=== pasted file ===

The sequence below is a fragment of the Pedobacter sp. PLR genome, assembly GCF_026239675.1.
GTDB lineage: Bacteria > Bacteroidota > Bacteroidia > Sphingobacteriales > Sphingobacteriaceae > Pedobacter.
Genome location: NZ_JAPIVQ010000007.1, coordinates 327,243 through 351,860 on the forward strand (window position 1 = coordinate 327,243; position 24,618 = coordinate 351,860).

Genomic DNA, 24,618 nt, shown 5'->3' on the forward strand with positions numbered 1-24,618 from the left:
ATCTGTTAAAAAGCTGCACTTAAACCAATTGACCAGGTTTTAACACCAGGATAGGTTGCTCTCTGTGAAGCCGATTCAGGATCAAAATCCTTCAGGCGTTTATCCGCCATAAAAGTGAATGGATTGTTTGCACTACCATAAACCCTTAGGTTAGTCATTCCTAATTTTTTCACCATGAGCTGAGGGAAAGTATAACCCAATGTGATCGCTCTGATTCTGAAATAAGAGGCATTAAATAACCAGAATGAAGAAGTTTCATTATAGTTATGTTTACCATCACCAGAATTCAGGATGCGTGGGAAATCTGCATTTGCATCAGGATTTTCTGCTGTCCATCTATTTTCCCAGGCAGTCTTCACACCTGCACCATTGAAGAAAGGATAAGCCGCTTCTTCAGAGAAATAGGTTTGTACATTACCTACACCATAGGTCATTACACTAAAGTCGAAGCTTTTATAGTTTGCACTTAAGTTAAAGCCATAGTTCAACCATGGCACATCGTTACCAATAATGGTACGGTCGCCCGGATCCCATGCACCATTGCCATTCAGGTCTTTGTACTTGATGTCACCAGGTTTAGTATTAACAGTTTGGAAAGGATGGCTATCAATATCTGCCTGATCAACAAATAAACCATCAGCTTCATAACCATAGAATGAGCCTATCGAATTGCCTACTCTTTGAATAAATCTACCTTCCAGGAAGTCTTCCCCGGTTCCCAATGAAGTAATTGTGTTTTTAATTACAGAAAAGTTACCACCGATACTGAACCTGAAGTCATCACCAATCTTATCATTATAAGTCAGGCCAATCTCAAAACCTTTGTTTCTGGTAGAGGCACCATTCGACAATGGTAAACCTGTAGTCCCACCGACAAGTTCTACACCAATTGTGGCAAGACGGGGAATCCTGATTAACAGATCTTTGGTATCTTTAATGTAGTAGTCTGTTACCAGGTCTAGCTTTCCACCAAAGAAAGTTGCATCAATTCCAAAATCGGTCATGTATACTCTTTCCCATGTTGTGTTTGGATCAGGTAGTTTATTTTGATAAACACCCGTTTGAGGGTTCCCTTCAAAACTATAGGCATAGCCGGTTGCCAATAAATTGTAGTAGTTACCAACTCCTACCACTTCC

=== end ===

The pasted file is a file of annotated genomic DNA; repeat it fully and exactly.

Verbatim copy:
The sequence below is a fragment of the Pedobacter sp. PLR genome, assembly GCF_026239675.1.
GTDB lineage: Bacteria > Bacteroidota > Bacteroidia > Sphingobacteriales > Sphingobacteriaceae > Pedobacter.
Genome location: NZ_JAPIVQ010000007.1, coordinates 327,243 through 351,860 on the forward strand (window position 1 = coordinate 327,243; position 24,618 = coordinate 351,860).

Genomic DNA, 24,618 nt, shown 5'->3' on the forward strand with positions numbered 1-24,618 from the left:
ATCTGTTAAAAAGCTGCACTTAAACCAATTGACCAGGTTTTAACACCAGGATAGGTTGCTCTCTGTGAAGCCGATTCAGGATCAAAATCCTTCAGGCGTTTATCCGCCATAAAAGTGAATGGATTGTTTGCACTACCATAAACCCTTAGGTTAGTCATTCCTAATTTTTTCACCATGAGCTGAGGGAAAGTATAACCCAATGTGATCGCTCTGATTCTGAAATAAGAGGCATTAAATAACCAGAATGAAGAAGTTTCATTATAGTTATGTTTACCATCACCAGAATTCAGGATGCGTGGGAAATCTGCATTTGCATCAGGATTTTCTGCTGTCCATCTATTTTCCCAGGCAGTCTTCACACCTGCACCATTGAAGAAAGGATAAGCCGCTTCTTCAGAGAAATAGGTTTGTACATTACCTACACCATAGGTCATTACACTAAAGTCGAAGCTTTTATAGTTTGCACTTAAGTTAAAGCCATAGTTCAACCATGGCACATCGTTACCAATAATGGTACGGTCGCCCGGATCCCATGCACCATTGCCATTCAGGTCTTTGTACTTGATGTCACCAGGTTTAGTATTAACAGTTTGGAAAGGATGGCTATCAATATCTGCCTGATCAACAAATAAACCATCAGCTTCATAACCATAGAATGAGCCTATCGAATTGCCTACTCTTTGAATAAATCTACCTTCCAGGAAGTCTTCCCCGGTTCCCAATGAAGTAATTGTGTTTTTAATTACAGAAAAGTTACCACCGATACTGAACCTGAAGTCATCACCAATCTTATCATTATAAGTCAGGCCAATCTCAAAACCTTTGTTTCTGGTAGAGGCACCATTCGACAATGGTAAACCTGTAGTCCCACCGACAAGTTCTACACCAATTGTGGCAAGACGGGGAATCCTGATTAACAGATCTTTGGTATCTTTAATGTAGTAGTCTGTTACCAGGTCTAGCTTTCCACCAAAGAAAGTTGCATCAATTCCAAAATCGGTCATGTATACTCTTTCCCATGTTGTGTTTGGATCAGGTAGTTTATTTTGATAAACACCCGTTTGAGGGTTCCCTTCAAAACTATAGGCATAGCCGGTTGCCAATAAATTGTAGTAGTTACCAACTCCTACCACTTCC